The Door

Tori approached slowly, Neill at her back. The door was open just a crack. She knocked forcefully and called out, “Police.”

All was quiet inside. Tori entered. She heard Neill remove his weapon from its holster. The body was in the kitchen. Blood pooled around it, flies buzzing busily – it had been there a while.

Please use the open space below to share your first 50 words on the topic “the door.”

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Author: Virginia DeBolt

Writer and teacher who writes blogs about web education, writing practice, and pop culture.

5 thoughts on “The Door”

  1. The door closed behind him, and he disappeared from her life. Poof; not a trace of him after that point. That was fifteen years ago. Forgetting had been painstakingly long and she remembered what a friend had told her when she had been at her lowest point: “The process of forgetting starts when your first thought in the morning is not of him.” That had resonated with her until yesterday when she opened her email and saw his name as one of the senders in her Inbox. She had woken up thinking about that today.

  2. Alicia took a photography course at the local college. She was newly divorced adjusting to being single and completely on her own for the first time in forty-two years. The class was just the right size so that each student could have questions answered or extra guidance if needed. The focus was on black and white photos. The first assignment was to take photos outdoors which they would then learn to develop. Afterwards, the teacher would review each student’s work during class. The teacher pointed out that in each of her photos there was a means of entry or exit: the rear door of her home looking out at the garden and the small front gate leading to the front door. She hadn’t realized it at the time. However, it was clear to her that her photos represented the freedom to come and go as she pleased as well as to welcome new people into her life.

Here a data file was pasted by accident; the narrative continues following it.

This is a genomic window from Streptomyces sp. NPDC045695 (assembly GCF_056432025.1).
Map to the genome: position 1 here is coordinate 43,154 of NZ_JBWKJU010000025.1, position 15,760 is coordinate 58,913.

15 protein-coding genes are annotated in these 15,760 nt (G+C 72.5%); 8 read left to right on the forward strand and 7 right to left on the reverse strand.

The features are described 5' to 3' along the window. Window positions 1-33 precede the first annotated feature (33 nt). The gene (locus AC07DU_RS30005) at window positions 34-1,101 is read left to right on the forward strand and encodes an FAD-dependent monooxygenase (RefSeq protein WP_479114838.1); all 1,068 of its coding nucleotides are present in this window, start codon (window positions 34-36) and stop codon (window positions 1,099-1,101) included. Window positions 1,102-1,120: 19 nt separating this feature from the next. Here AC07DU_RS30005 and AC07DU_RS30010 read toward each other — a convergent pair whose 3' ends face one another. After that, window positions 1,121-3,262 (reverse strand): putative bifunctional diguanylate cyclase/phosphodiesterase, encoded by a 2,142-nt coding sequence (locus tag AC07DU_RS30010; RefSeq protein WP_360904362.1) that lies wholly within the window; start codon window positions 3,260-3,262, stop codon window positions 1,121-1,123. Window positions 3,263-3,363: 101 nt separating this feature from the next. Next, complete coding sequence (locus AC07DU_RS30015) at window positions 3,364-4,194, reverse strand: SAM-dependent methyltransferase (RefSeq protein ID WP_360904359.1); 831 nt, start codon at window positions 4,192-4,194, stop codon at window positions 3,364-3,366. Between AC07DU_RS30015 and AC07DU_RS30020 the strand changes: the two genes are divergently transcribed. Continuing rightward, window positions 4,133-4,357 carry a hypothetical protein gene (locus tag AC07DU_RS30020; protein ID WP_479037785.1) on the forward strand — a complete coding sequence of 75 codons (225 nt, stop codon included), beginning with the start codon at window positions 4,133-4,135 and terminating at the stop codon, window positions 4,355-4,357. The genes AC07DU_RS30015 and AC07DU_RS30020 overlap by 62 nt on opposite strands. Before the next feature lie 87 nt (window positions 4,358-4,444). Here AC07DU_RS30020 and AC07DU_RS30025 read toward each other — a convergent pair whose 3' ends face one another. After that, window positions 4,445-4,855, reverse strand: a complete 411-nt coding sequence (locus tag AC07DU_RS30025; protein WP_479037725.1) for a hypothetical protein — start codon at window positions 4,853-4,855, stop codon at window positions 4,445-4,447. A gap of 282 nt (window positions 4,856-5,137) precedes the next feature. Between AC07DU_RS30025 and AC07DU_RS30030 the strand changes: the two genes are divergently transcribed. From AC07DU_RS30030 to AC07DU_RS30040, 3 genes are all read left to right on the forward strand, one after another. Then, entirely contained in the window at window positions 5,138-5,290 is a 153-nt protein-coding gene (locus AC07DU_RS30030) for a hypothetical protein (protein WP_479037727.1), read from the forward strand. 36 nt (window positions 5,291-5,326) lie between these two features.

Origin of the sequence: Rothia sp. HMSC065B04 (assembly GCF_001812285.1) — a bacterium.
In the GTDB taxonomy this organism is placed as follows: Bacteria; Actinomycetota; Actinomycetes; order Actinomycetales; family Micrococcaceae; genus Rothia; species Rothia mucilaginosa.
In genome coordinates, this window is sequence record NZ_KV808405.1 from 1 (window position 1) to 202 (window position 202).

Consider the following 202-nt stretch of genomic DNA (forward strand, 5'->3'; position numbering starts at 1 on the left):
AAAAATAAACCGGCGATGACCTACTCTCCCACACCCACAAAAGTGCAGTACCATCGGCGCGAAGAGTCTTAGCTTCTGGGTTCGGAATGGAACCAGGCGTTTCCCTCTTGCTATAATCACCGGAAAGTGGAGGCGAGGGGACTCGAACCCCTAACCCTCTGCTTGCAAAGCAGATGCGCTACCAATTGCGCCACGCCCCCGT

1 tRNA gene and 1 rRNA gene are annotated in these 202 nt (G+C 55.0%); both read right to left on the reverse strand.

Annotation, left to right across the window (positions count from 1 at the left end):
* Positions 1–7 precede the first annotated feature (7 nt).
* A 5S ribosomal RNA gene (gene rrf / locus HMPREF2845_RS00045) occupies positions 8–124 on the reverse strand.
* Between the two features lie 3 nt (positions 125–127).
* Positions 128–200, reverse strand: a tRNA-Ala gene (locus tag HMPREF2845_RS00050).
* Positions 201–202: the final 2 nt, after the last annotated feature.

3. Hang Time

    “Will you come in?”
    She hesitated, peering into the dark room behind him.
    “This is where you live?”
    “You could say that.”
    “Let’s sit out instead. It’s a lovely night.” She sat down on a swing on the porch.
    “Are you nervous?”
    “Yes. I am nervous. Actually, I think I’ll go now. Thanks for dinner.”
    She stood and rain to her car, slamming down the locks just as he reached the car.
    “Wait! Why are you going?”
    She gunned the engine, spurting gravel as she backed out and turned down the lane.
    “Close one,” she muttered. “He’s a charmer all right. But that noose hanging inside the door…he sure had me fooled.”
    He stood with his hands on his hips, watching her taillights disappear around a curve.
    “Damn. So close. Next time I’ll be more careful.”
    Whistling, he walked back to the house, went inside and closed the door, giving the noose a gentle tap that sent it swinging.

  4. The door was ajar . That was the first sign , something was amiss.

    She should have bolted then . Or at least , called for help . Instead, she decided to go ahead . Investigate . He knew what she was thinking . She thought , this is my home . No one makes me afraid in my home . In her simple way , she had thought , the intruder , if any , should bolt , not she .

    First thing , she opened the door , and blocked it with a dining chair .She had made a good decision . One that saved her life , actually . She had made plenty of noise . Then she went around looking into the rooms . One by one . No one there .

    She had a habit of looking under the beds too . Crouching on one side of the kids bed , she heard a shuffle , and saw a pair of scuffed shoes . Minutes later , the glint of a rifle tip.

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